This paper describes the development of a High Speed Calculation Diesel Combustion Model that predicts combustion-related behaviors of diesel engines from passenger cars. Its output is dependent on the engine's operating parameters and on input from on-board pressure and temperature sensors. The model was found to be capable of predicting the engine's in-cylinder pressure, rate of heat release, and NOx emissions with a high degree of accuracy under a wide range of operating conditions at a reasonable computational cost. The construction of this model represents an important preliminary step towards the development of an integrated Model Based Control system for controlling combustion in diesel engines used in passenger cars.
Technical Paper

3-D CFD Analysis of CO Formation in Diesel Combustion - The use of intake air throttling to create reducing atmospheres for NSR catalysts -

2011-08-30
2011-01-1841
The efficiency of the NOx Storage and Reduction (NSR) catalysts used in the aftertreatment of diesel engine exhaust gases can potentially be increased by using reactive reductants such as CO and H₂ that are formed during in-cylinder combustion. In this study, a multi-dimensional computational fluid dynamics (CFD) code coupled with complex chemical analysis was used to study combustion with various fuel after-injection patterns. The results obtained will be useful in designing fuel injection strategies for the efficient formation of CO.
Technical Paper

Study on Burning Velocity of LPG Fuel in a Constant Volume Combustion Chamber and an SI Engine

2010-04-12
2010-01-0614
Compared with petroleum fuel, liquefied petroleum gas (LPG) demonstrates advantages in low CO₂ emission. This is because of propane (C₃H₈), n-butane (n-C₄H₁₀) and i-butane (i-C₄H₁₀), which are the main components of LPG, making H/C ratio higher. In addition, LPG is suitable for high efficient operation of a spark ignition (SI) engine due to its higher research octane number (RON). Because of these advantages, that is, diversity of energy source and reduction of CO₂, in the past several years, LPG vehicles have widely been used as the alternate gasoline vehicles all over the world. Consequently, it is absolutely essential for the performance increase in LPG vehicles to comprehend combustion characteristics of LPG. In this study, the differences of laminar burning velocity between C₃H₈, n-C4H10, i-C₄H₁₀ and regular gasoline were evaluated experimentally with the use of a constant volume combustion chamber (CVCC).
Technical Paper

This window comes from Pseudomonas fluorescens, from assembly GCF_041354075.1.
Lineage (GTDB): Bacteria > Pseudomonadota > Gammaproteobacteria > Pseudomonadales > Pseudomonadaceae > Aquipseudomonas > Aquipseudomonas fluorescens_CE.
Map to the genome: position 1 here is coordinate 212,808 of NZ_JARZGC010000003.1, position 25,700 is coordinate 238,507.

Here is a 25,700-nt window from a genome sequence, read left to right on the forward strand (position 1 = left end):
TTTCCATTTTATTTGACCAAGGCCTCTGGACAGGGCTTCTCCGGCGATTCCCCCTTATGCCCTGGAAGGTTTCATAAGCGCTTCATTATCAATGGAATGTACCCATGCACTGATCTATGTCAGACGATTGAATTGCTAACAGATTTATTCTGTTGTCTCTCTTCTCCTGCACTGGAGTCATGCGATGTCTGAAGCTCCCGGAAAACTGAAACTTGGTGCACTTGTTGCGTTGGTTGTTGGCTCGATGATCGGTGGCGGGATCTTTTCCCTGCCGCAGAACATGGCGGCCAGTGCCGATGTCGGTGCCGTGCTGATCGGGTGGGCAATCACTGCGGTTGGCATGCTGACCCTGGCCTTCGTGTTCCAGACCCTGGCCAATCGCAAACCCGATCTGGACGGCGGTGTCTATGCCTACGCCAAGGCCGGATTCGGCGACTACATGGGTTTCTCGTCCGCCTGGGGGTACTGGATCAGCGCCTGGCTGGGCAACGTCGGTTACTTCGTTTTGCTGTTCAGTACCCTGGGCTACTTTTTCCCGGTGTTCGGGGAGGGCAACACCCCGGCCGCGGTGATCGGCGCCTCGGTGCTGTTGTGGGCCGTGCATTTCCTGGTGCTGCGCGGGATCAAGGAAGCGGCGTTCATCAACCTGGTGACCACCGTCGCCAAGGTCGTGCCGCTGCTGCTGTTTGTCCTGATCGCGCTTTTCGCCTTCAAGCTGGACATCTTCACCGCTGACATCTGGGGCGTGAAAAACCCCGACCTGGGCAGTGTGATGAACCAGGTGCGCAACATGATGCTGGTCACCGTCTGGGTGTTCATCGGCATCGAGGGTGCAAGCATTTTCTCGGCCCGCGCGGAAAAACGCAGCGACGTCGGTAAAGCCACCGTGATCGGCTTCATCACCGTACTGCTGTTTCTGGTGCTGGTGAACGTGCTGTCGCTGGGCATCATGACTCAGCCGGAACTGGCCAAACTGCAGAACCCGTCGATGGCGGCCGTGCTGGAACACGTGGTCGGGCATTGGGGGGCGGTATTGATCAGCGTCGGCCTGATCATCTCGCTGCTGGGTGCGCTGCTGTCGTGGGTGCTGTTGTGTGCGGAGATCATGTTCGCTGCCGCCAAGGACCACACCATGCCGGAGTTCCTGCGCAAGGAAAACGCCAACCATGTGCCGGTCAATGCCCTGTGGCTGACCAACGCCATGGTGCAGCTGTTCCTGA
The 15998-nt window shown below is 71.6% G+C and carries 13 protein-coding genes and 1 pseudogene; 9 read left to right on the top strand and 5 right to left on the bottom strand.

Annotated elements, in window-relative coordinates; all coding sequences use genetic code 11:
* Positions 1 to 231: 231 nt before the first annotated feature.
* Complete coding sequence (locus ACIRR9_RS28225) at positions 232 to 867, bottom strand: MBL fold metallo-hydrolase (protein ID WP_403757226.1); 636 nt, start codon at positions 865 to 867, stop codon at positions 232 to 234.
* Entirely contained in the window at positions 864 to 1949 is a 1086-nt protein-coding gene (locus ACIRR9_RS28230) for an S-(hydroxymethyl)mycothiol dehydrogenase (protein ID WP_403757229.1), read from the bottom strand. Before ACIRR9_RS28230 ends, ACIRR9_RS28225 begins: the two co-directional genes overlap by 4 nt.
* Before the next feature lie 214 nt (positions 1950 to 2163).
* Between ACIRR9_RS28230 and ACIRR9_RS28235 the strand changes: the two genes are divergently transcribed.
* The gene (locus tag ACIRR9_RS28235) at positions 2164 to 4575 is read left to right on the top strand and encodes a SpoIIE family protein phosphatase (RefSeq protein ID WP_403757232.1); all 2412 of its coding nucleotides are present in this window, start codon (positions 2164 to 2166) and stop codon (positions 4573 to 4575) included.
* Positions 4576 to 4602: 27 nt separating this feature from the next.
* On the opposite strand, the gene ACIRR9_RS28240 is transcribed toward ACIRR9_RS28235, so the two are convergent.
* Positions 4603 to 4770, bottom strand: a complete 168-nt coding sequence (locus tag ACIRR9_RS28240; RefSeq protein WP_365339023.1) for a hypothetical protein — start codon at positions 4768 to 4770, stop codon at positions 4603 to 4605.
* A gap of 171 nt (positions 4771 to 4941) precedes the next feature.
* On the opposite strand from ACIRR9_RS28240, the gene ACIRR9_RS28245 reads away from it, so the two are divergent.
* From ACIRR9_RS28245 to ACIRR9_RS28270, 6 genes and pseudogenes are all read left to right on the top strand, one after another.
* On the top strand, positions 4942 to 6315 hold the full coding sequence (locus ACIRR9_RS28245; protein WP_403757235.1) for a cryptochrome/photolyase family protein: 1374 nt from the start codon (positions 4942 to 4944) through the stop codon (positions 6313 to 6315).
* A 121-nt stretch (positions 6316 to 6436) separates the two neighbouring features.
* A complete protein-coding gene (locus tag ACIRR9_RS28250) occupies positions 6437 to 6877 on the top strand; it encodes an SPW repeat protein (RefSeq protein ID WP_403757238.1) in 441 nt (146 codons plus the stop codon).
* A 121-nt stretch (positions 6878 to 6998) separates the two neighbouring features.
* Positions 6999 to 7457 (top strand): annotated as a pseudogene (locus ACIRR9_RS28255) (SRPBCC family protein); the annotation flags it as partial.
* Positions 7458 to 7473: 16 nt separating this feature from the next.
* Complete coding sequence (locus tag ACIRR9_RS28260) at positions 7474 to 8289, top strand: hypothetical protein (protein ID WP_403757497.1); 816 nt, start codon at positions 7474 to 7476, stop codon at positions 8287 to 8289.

Numerical Simulation Accounting for the Finite-Rate Elementary Chemical Reactions for Computing Diesel Combustion Process

2005-09-11
2005-24-051
To facilitate research and development of diesel engines, the universal numerical code for predicting diesel combustion has been favored for the past decade. In this paper, the finite-rate elementary chemical reactions, sometimes called the detailed chemical reactions, are introduced into the KIVA-3V code through the use of the Partially Stirred Reactor (PaSR) model with the KH-RT break-up, modified collision and velocity interpolation models. Outcomes were such that the predicted pressure histories have favorable agreements with the measurements of single and double injection cases in the diesel engine for use in passenger cars. Thus, it is demonstrated that the present model will be a useful tool for predicting ignition and combustion characteristics encountered in the cylinder.
Technical Paper

Simulating Exhaust Emissions Characteristics and Their Improvements in a Glow-Assisted DI Methanol Engine Using Combustion Models Combined with Detailed Kinetics

1997-05-01
971598
An experimental and numerical study has been conducted on the emission and reduction of HCHO (formaldehyde) and other pollutants formed in the cylinder of a direct-injection diesel engine fueled by methanol. Engine tests were performed under a variety of intake conditions including throttling, heating, and EGR (exhaust gas recirculation) for the purpose of improving these emissions by changing gas compositions and combustion temperatures in the cylinder. Moreover, a detailed kinetics model was developed and applied to methanol combustion to investigate HCHO formation and the reduction mechanism influenced by associated elementary reactions and in-cylinder mixing.
Technical Paper

Predicting Exhaust Emissions in a Glow-Assisted DI Methanol Engine Using a Combustion Model Combined with Full Kinetics

1996-10-01
961935
A numerical model has been developed to predict the formation of NOx and formaldehyde in the combustion and post-combustion zones of a methanol DI engine. For this purpose, a methanol-air mixture model combined with a full kinetics model has been introduced, taking into account 39 species with their 157 related elementary reactions. Through these kinetic simulations, a concept is proposed for optimizing methanol combustion and reducing exhaust emissions.
Technical Paper

Controlling Combustion Characteristics Using a Slit Nozzle in a Direct-Injection Methanol Engine

1994-10-01
941909
A new type of fuel injection nozzle, called a “slit nozzle,” has been developed to improve poor ignitability and to stabilize combustion under low load conditions in direct-injection methanol diesel engines manufactured for medium-duty trucks. This nozzle has a single oblong vent like a slit. Engine test results indicate that the slit nozzle can improve combustion and thermal efficiency, especially at low loads and no load. This can be explained by the fact that the slit nozzle forms a more highly concentrated methanol spray around the glow-plug than do multi-hole nozzles. As a result, this nozzle improves flame propagation.